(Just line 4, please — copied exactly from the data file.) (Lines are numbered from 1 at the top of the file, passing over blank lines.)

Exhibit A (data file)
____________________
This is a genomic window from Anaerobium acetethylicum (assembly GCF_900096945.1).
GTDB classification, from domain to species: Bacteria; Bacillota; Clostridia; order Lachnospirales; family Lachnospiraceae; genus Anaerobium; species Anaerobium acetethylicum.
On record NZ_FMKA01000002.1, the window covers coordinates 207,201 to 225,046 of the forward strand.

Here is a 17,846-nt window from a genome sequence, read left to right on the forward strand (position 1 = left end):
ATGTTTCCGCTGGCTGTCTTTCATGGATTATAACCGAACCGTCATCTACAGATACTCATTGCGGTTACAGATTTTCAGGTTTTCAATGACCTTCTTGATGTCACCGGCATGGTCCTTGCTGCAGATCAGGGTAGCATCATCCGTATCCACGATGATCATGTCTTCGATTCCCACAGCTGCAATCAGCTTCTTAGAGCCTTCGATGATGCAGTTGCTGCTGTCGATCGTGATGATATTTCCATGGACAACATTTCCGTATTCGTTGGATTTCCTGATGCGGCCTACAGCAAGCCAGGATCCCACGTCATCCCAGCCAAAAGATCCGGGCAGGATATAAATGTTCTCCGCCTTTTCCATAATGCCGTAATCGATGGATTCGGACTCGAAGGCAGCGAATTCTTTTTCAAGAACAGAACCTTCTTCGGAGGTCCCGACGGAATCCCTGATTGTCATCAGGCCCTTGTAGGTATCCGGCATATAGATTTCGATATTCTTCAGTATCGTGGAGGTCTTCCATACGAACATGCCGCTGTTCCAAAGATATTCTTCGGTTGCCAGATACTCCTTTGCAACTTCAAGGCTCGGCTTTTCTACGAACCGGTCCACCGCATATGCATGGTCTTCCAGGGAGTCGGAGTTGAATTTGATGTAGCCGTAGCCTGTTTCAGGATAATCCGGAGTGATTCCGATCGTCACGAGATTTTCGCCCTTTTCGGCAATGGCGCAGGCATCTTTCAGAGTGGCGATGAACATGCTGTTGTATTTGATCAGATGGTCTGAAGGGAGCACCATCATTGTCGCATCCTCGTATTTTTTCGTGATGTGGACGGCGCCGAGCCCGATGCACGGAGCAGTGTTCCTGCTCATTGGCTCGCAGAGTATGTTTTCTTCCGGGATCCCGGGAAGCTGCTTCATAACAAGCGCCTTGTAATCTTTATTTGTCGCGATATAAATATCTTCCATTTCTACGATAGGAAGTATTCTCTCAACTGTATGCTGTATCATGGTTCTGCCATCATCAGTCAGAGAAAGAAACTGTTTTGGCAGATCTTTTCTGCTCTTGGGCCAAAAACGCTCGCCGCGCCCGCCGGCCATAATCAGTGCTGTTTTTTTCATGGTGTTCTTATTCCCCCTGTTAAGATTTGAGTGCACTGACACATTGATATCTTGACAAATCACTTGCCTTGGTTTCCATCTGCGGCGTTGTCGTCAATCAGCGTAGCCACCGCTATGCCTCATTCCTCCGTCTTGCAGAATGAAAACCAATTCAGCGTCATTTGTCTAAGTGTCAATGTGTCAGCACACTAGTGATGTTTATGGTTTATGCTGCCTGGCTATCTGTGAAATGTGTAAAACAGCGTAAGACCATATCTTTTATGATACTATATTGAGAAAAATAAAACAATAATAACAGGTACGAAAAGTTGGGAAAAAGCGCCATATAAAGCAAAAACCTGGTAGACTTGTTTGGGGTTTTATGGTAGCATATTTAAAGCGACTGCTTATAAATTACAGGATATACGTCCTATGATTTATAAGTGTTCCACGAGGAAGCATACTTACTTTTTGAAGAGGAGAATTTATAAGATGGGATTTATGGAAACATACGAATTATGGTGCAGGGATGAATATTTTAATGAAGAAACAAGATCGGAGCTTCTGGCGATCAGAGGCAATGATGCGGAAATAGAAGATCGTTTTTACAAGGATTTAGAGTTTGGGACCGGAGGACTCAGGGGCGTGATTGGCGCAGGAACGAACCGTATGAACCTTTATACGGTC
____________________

Here is a 17,846-nt window from a genome sequence, read left to right on the forward strand (position 1 = left end):